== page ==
I love it when I read a book that it so brilliant that I want to tell everyone about it and I just happen to have read a few of those recently. This is why, whilst I don’t tend to do that many random books I’ve read posts, I am today. In no particular order, these are the books I really want everyone to read:
- The Unexpected Truth About Animals by Lucy Cooke I’ve been desperately waiting for this to come out in paperback and finally grabbed a copy from Waterstones to bring with me on my three week rehab programme. It’s easy to read and filled with fascinating information about 13 different animals. There have been so many bits and pieces that I’ve read out loud to whichever long suffering carer has been with me. I’d highly recommend reading this even if you don’t think of yourself as a nature or animal person.
- This Is How It Always Is by Laurie Frankel One of my carers recommended this book to me and when I looked it up I bought it straight away. It is a really well told story of a family and a small boy who feels he is a girl. It’s about how the different family members react and adapt and how society reacts. Interestingly, and I didn’t know until after reading the book, Frankel has first hand experience of being a parent with a transgender child although she does stress that this is not her story, that this is fiction.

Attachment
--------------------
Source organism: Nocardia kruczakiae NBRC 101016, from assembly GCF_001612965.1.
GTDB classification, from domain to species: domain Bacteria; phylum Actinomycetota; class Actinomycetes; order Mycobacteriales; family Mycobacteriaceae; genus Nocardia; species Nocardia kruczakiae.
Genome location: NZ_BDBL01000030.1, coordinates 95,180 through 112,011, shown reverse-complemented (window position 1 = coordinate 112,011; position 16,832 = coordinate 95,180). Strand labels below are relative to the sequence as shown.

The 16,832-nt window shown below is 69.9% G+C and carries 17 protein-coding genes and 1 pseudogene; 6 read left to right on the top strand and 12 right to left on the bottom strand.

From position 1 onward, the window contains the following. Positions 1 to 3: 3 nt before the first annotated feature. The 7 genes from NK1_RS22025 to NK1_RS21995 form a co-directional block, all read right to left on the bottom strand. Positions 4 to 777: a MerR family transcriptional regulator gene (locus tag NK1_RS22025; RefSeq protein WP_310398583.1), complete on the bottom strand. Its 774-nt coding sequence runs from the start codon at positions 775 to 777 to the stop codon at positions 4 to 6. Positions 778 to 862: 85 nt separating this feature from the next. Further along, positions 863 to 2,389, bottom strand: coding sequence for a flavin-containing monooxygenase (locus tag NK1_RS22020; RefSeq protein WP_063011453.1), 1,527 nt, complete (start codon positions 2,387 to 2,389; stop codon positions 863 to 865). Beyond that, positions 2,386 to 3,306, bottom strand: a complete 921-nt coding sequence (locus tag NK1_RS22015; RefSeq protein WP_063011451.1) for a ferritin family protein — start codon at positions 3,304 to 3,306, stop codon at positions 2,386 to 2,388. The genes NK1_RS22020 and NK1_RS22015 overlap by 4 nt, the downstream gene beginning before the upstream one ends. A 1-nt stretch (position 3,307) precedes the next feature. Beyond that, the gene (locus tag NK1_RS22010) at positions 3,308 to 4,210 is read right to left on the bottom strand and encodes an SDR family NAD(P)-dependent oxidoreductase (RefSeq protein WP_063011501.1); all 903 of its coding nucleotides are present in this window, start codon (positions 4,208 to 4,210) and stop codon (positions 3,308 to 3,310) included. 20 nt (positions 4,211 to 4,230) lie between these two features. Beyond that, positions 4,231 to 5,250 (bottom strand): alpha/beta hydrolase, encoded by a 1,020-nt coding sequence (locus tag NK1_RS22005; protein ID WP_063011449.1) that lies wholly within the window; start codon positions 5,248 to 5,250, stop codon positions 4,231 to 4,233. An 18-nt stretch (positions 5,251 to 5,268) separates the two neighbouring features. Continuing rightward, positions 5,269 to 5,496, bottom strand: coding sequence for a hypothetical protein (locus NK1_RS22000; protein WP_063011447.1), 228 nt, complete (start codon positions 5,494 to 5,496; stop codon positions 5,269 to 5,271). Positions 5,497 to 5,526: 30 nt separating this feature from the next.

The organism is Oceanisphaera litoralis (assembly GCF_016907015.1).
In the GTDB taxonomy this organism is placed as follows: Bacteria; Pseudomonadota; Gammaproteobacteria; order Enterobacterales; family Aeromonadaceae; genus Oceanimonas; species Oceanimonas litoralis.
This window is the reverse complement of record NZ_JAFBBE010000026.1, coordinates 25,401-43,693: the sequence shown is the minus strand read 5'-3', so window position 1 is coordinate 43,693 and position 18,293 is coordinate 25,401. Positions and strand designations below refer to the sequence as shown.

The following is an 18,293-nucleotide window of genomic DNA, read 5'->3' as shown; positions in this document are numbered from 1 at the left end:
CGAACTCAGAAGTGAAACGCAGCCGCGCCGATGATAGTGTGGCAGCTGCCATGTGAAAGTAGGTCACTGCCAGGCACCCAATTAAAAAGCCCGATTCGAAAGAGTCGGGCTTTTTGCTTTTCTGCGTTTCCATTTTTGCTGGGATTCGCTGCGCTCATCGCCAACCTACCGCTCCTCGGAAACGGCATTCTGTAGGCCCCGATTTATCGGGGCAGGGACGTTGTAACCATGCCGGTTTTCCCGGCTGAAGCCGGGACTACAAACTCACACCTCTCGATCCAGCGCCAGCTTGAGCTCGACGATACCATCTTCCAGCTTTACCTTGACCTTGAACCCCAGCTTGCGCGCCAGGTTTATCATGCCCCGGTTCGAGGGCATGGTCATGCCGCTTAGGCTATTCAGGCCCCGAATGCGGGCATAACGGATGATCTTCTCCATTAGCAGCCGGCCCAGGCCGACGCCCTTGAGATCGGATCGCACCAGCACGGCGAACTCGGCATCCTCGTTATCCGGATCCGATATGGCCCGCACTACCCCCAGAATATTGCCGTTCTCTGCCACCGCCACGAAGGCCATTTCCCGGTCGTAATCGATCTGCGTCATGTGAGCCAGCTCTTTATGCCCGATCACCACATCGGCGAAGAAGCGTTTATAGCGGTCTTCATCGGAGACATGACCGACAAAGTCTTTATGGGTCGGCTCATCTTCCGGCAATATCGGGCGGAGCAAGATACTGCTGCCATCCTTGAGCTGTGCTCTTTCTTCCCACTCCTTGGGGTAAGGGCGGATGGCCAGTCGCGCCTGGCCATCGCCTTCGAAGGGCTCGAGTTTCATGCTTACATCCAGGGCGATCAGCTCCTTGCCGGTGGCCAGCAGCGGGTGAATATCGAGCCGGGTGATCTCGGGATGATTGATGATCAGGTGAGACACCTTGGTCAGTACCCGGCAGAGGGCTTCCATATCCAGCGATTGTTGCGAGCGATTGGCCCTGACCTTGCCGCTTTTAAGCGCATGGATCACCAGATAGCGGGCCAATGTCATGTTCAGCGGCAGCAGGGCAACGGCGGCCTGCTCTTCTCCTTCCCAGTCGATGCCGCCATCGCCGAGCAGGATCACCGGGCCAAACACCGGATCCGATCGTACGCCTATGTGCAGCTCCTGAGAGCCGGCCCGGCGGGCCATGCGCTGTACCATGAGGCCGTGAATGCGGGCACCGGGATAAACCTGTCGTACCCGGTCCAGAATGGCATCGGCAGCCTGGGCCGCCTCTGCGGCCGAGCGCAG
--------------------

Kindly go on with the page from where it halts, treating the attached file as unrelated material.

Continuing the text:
- The Penguin Lessons by Tom Michell I devoured this book and promptly told everyone I know about it and I wish I could send copies to all my friends. This is a true story which sees Tom as a young man heading off to Argentina to take up a teaching post. At some point in his travels he rescues a penguin but when he goes to release it, the penguin has other ideas and keeps returning to his side. Not sure what else to do, Tom and the penguin head back to the school, venturing through customs, and in very little time at all the penguin is a much loved fixture at the school. All of this is going on at an interesting time in Argentinian politics and Tom has got the right balance of penguin and politics. I defy you not to fall in love with Juan Salvador, penguin extraordinaire!
- The Making Of The British Landscape: From the Ice Age to the Present by Nicholas Crane I have really been enjoying this. It’s a well written account of how the landscape of Britain has changed and been shaped by both nature and humans.
- the witch doesn’t burn in this one by Amanda Lovelace poetry for empowering and energising women, in particular young women
- The Etymologicon by Mark Forsyth – a saunter through some of the interesting bits of English. Where did words come from and how did phrases come about. I struggled to put it down!
a page from The Unexpected Truth About Animals